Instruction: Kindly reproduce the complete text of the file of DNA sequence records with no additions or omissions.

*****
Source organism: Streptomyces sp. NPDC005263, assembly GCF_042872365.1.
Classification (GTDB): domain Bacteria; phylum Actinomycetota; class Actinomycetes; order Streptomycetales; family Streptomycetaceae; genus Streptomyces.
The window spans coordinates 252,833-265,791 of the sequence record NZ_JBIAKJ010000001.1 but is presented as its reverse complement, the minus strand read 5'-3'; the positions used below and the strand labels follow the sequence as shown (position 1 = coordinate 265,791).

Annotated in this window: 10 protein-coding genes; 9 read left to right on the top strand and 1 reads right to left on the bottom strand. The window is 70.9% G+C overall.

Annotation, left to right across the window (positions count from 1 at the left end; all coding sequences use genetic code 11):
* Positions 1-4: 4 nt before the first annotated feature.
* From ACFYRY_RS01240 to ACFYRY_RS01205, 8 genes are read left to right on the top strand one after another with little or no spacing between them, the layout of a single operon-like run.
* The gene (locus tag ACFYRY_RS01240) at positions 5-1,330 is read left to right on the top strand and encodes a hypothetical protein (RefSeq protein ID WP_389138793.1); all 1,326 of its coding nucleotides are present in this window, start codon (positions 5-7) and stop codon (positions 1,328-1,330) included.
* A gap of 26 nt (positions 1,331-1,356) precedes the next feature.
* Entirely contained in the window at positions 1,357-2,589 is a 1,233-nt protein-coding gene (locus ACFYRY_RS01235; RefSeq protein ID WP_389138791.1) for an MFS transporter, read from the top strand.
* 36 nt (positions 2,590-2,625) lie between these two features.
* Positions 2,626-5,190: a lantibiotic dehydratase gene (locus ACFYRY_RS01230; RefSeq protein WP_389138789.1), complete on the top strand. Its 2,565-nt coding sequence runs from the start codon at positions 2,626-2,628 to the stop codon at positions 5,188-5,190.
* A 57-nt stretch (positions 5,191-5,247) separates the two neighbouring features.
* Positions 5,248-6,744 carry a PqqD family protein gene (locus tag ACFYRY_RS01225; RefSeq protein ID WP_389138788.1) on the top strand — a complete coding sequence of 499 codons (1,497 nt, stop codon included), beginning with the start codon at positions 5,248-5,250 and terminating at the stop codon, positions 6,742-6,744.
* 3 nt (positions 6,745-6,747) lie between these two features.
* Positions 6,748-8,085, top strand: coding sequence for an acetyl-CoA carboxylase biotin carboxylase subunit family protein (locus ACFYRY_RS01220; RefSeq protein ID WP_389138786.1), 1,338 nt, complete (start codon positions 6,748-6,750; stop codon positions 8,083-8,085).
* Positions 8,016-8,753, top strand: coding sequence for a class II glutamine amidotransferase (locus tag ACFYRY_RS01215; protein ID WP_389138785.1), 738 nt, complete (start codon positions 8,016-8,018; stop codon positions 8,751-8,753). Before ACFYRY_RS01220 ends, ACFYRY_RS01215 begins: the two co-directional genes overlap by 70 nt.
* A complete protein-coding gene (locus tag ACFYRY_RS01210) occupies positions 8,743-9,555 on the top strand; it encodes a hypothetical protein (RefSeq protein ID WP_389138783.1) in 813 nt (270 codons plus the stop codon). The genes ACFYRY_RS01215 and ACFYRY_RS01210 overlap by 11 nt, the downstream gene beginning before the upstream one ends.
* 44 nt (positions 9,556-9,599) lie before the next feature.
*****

Source organism: Streptomyces sp. NPDC005263, assembly GCF_042872365.1.
Classification (GTDB): domain Bacteria; phylum Actinomycetota; class Actinomycetes; order Streptomycetales; family Streptomycetaceae; genus Streptomyces.
The window spans coordinates 252,833-265,791 of the sequence record NZ_JBIAKJ010000001.1 but is presented as its reverse complement, the minus strand read 5'-3'; the positions used below and the strand labels follow the sequence as shown (position 1 = coordinate 265,791).

Annotated in this window: 10 protein-coding genes; 9 read left to right on the top strand and 1 reads right to left on the bottom strand. The window is 70.9% G+C overall.

Annotation, left to right across the window (positions count from 1 at the left end; all coding sequences use genetic code 11):
* Positions 1-4: 4 nt before the first annotated feature.
* From ACFYRY_RS01240 to ACFYRY_RS01205, 8 genes are read left to right on the top strand one after another with little or no spacing between them, the layout of a single operon-like run.
* The gene (locus tag ACFYRY_RS01240) at positions 5-1,330 is read left to right on the top strand and encodes a hypothetical protein (RefSeq protein ID WP_389138793.1); all 1,326 of its coding nucleotides are present in this window, start codon (positions 5-7) and stop codon (positions 1,328-1,330) included.
* A gap of 26 nt (positions 1,331-1,356) precedes the next feature.
* Entirely contained in the window at positions 1,357-2,589 is a 1,233-nt protein-coding gene (locus ACFYRY_RS01235; RefSeq protein ID WP_389138791.1) for an MFS transporter, read from the top strand.
* 36 nt (positions 2,590-2,625) lie between these two features.
* Positions 2,626-5,190: a lantibiotic dehydratase gene (locus ACFYRY_RS01230; RefSeq protein WP_389138789.1), complete on the top strand. Its 2,565-nt coding sequence runs from the start codon at positions 2,626-2,628 to the stop codon at positions 5,188-5,190.
* A 57-nt stretch (positions 5,191-5,247) separates the two neighbouring features.
* Positions 5,248-6,744 carry a PqqD family protein gene (locus tag ACFYRY_RS01225; RefSeq protein ID WP_389138788.1) on the top strand — a complete coding sequence of 499 codons (1,497 nt, stop codon included), beginning with the start codon at positions 5,248-5,250 and terminating at the stop codon, positions 6,742-6,744.
* 3 nt (positions 6,745-6,747) lie between these two features.
* Positions 6,748-8,085, top strand: coding sequence for an acetyl-CoA carboxylase biotin carboxylase subunit family protein (locus ACFYRY_RS01220; RefSeq protein ID WP_389138786.1), 1,338 nt, complete (start codon positions 6,748-6,750; stop codon positions 8,083-8,085).
* Positions 8,016-8,753, top strand: coding sequence for a class II glutamine amidotransferase (locus tag ACFYRY_RS01215; protein ID WP_389138785.1), 738 nt, complete (start codon positions 8,016-8,018; stop codon positions 8,751-8,753). Before ACFYRY_RS01220 ends, ACFYRY_RS01215 begins: the two co-directional genes overlap by 70 nt.
* A complete protein-coding gene (locus tag ACFYRY_RS01210) occupies positions 8,743-9,555 on the top strand; it encodes a hypothetical protein (RefSeq protein ID WP_389138783.1) in 813 nt (270 codons plus the stop codon). The genes ACFYRY_RS01215 and ACFYRY_RS01210 overlap by 11 nt, the downstream gene beginning before the upstream one ends.
* 44 nt (positions 9,556-9,599) lie before the next feature.